The antiEU media campaign in Malta: a product of political polarisation

Article published on April 22, 2003
community published
Article published on April 22, 2003

This article has not been vetted by an editor at Paris HQ

From Malta, an analysis of the medias' stance and coverage of the referendum on the accession of the island to the EU.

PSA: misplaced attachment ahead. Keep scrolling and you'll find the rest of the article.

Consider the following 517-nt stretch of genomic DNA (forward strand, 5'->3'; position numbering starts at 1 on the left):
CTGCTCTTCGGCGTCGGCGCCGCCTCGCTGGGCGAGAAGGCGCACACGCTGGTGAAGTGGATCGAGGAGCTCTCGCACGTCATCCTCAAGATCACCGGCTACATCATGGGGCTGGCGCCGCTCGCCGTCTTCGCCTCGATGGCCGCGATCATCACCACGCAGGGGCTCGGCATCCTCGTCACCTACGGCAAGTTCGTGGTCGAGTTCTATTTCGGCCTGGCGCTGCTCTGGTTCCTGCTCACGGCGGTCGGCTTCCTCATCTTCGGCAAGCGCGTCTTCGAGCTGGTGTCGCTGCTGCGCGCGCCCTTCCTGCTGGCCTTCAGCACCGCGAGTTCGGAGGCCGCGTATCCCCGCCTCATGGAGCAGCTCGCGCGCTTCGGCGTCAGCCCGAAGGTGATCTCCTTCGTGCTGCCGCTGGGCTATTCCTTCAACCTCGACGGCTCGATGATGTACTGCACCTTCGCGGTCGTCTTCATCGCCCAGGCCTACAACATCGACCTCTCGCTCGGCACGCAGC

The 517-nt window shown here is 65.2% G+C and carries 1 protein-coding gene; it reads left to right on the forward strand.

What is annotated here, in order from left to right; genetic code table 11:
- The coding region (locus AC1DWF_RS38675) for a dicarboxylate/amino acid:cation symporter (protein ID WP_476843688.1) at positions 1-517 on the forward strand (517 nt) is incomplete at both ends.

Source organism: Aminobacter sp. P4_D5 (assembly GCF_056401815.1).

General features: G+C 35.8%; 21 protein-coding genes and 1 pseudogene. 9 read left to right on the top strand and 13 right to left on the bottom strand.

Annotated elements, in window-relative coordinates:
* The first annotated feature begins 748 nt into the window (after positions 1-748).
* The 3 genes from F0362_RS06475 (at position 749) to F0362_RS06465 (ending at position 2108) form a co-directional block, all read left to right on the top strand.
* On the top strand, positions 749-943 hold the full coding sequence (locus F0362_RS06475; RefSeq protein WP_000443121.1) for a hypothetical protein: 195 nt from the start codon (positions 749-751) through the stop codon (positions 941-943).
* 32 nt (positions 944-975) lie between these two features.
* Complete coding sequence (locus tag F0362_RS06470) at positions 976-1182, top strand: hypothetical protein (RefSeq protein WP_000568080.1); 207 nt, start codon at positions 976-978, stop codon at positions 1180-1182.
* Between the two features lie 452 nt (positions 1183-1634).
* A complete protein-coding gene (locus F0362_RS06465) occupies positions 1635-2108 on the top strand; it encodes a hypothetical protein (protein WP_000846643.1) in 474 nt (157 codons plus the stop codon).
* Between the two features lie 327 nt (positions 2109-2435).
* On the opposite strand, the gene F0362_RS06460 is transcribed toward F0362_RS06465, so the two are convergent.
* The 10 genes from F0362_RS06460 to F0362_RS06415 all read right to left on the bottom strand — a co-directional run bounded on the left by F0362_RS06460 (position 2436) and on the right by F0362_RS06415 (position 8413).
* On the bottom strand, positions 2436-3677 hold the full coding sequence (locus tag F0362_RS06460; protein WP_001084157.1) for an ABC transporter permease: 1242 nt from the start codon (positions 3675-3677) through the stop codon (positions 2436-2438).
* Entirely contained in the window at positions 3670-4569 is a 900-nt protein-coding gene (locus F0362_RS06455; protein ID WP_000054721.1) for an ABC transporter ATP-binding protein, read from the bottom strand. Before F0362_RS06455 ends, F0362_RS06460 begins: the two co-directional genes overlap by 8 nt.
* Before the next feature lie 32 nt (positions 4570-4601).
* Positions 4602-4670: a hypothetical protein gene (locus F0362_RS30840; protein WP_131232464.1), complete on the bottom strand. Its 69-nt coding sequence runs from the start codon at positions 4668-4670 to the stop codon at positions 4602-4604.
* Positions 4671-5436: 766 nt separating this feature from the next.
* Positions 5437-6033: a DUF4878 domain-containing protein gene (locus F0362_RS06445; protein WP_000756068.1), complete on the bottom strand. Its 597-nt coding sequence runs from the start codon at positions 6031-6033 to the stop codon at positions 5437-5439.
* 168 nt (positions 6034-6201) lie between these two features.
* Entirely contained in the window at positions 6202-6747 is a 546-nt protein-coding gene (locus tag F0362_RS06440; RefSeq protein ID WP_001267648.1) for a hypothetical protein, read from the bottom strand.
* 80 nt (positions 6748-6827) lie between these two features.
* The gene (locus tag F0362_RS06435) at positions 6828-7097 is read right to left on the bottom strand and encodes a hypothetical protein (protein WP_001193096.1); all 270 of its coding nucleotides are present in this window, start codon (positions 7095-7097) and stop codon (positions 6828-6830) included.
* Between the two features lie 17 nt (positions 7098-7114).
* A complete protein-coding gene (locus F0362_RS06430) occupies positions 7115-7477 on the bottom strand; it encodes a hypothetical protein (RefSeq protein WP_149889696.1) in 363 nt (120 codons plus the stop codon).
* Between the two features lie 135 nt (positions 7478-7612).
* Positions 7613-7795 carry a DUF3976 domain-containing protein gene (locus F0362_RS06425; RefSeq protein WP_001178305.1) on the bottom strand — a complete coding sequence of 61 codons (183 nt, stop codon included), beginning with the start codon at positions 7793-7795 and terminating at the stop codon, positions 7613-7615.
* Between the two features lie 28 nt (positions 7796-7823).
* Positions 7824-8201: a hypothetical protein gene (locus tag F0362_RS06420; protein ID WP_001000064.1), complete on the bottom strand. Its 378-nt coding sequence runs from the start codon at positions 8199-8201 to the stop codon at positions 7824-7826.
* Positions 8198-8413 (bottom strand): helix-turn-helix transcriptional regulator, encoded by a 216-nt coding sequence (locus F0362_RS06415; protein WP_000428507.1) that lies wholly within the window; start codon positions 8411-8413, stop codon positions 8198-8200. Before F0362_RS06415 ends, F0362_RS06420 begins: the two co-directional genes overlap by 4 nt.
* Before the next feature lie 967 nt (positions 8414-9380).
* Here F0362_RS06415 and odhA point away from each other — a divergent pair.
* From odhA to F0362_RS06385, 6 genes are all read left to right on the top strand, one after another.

Im writing this article on the eve of a very important day in the forty-year history of Malta as an independent democracy. Tomorrow, 12th April, is Election Day on this island of slightly more than 380,000 inhabitants. Just one month ago, on the 8th of March, the people of Malta voted in favour of joining the European Union a slim majority of 54% voted yes. So why is tomorrow so crucial and why do I start this article with these words? For two reasons. The first is that the leader of the opposition Malta Labour Party, which has mounted a strong antiEU campaign over the past five years, has pledged that he will not sign the accession treaty in Athens on 16th April, if elected. Secondly, any analysis of the antiEU media campaign has to be examined through the very specific political prism that is local Maltese politics - a political situation, so marked by a deep cleavage, that a political party can actually pledge to go against the will of the majority of the people in a referendum if elected to power.